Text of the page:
LANSDOWNE, Virginia, June 2, 2009 (LifeSiteNews.com) - Anti-euthanasia advocates from around the globe gathered last weekend at the Second International Symposium on Euthanasia and Assisted Suicide to join in a rigorous discussion sketching the past and laying the groundwork for a broad-based coalition against euthanasia across the world.
The symposium took place May 29-30 at the National Conference Center in Lansdowne, Virginia. An audience of 120 listened to information-packed sessions describing the history of the euthanasia movement, analyses of recent success and failure, current dangers, as well as countless personal stories from around the world.
Rita Marker, the executive director of the International Task Force on Euthanasia and Assisted Suicide, opened the Friday sessions with a penetrating look at the history of the euthanasia movement and its roots in the Hemlock Society of a quarter century ago. Noting the overall trend of success in defeating assisted suicide laws in America, Marker criticized the notion that the euthanasia legislation passed in Oregon and Washington were "inevitable," and urged activists not to be fooled into complacency after individual bills are defeated.
"Not many - some, but not many - people on our side work until they're so dog tired they can hardly move, but they keep working more," said Marker. "But on the other side, they do, because they're truly dedicated to what they're doing. We need people who are dedicated."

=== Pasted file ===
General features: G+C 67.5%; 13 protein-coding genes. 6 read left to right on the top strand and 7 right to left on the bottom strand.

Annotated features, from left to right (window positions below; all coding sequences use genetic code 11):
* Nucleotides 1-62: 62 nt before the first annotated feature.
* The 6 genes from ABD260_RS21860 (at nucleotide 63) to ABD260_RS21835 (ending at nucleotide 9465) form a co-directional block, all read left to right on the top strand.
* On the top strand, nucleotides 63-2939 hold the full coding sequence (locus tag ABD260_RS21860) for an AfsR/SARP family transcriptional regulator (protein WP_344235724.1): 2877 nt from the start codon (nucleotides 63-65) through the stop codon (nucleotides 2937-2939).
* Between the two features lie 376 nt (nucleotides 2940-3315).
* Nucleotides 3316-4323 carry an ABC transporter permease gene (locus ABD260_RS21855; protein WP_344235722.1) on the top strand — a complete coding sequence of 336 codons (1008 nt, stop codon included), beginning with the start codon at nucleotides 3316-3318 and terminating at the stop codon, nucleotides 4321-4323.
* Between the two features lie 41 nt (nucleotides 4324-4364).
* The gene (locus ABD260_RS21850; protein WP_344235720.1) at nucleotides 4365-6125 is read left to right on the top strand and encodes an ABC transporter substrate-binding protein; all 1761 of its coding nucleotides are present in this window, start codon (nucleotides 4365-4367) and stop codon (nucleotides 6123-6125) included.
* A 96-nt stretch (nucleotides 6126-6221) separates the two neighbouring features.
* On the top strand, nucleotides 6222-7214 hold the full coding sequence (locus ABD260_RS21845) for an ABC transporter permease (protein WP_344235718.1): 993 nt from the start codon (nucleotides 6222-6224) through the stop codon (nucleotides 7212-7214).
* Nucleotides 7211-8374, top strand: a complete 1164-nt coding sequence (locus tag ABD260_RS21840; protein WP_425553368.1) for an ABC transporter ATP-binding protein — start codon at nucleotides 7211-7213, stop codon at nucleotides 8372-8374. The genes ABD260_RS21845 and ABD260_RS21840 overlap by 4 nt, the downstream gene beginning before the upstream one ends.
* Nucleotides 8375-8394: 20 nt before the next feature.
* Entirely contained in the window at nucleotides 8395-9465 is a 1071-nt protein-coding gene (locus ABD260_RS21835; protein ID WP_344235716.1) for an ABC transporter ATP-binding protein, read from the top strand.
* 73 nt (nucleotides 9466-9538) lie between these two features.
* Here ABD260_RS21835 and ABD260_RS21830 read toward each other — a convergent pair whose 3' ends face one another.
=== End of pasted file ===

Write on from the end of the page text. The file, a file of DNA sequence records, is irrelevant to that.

Attorney Margaret Dore, who analyzed the strategy on either side of Washington State's assisted suicide initiative, pointed out that the words of the initiative include no safeguards against involuntary euthanasia - contrary to the claims of its proponents. "It's not about choice. 'Choice' is a lie," said Dore.
Renowned bioethicist Wesley Smith offered his thoughts on what he calls the "coup d'culture" that has turned society towards "an obsessive fear and ... avoidance of not only suffering, but difficulty."
"It is distorting our culture, and it is changing it, and it is mutating it, into something that is not as compassionate as we should be, that is not as caring as we should be," said Smith. "If the point of society is to make sure you don't suffer, that will often be making sure there aren't any sufferers. Which isn't only about making sure the sufferer doesn't suffer, but putting the sufferer out of our misery."
Randy Richardson, father of Lauren Richardson, and Bobby Schindler, the brother of Terri Schiavo and founder of the Terri Schindler Schiavo Foundation, told of the fight to resist pressures to withdraw food and hydration from loved ones incorrectly diagnosed as in a "persistent vegetative state." Lionel Roosemont of Belgium also shared the story of his struggle to raise a child with severe disabilities amid the entrenched euthanasia culture in his country. . .
"We will not be silent.
We are your bad conscience.
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Washington, DC -- One of the leading pro-abortion members of the Senate has confirmed Supreme Court nominee Sonia Sotomayor's pro-abortion credentials following a private meeting with her. Sen. Diane Feinstein, a California Democrat and a member of the Senate Judiciary Committee, says Sotomayor is pro-abortion.
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